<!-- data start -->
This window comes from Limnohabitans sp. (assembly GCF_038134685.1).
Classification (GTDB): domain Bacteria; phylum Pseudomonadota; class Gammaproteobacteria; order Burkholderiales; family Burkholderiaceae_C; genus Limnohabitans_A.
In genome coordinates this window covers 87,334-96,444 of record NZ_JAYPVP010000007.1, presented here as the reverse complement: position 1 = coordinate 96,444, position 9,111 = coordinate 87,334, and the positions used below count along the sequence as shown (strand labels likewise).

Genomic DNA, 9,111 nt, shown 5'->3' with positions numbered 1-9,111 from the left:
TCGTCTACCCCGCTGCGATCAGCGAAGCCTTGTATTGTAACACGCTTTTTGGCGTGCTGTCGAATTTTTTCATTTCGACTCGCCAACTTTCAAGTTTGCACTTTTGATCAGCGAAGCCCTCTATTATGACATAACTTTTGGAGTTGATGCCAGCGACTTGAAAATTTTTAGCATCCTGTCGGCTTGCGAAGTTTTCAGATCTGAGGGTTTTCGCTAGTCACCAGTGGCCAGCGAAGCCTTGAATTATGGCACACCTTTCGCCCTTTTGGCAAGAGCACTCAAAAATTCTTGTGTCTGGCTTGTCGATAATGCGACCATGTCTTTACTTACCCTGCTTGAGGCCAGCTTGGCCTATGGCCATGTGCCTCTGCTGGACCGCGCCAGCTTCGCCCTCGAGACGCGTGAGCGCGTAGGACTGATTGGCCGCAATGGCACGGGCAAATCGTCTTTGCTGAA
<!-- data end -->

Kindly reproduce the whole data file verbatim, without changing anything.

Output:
This window comes from Limnohabitans sp. (assembly GCF_038134685.1).
Classification (GTDB): domain Bacteria; phylum Pseudomonadota; class Gammaproteobacteria; order Burkholderiales; family Burkholderiaceae_C; genus Limnohabitans_A.
In genome coordinates this window covers 87,334-96,444 of record NZ_JAYPVP010000007.1, presented here as the reverse complement: position 1 = coordinate 96,444, position 9,111 = coordinate 87,334, and the positions used below count along the sequence as shown (strand labels likewise).

Genomic DNA, 9,111 nt, shown 5'->3' with positions numbered 1-9,111 from the left:
TCGTCTACCCCGCTGCGATCAGCGAAGCCTTGTATTGTAACACGCTTTTTGGCGTGCTGTCGAATTTTTTCATTTCGACTCGCCAACTTTCAAGTTTGCACTTTTGATCAGCGAAGCCCTCTATTATGACATAACTTTTGGAGTTGATGCCAGCGACTTGAAAATTTTTAGCATCCTGTCGGCTTGCGAAGTTTTCAGATCTGAGGGTTTTCGCTAGTCACCAGTGGCCAGCGAAGCCTTGAATTATGGCACACCTTTCGCCCTTTTGGCAAGAGCACTCAAAAATTCTTGTGTCTGGCTTGTCGATAATGCGACCATGTCTTTACTTACCCTGCTTGAGGCCAGCTTGGCCTATGGCCATGTGCCTCTGCTGGACCGCGCCAGCTTCGCCCTCGAGACGCGTGAGCGCGTAGGACTGATTGGCCGCAATGGCACGGGCAAATCGTCTTTGCTGAA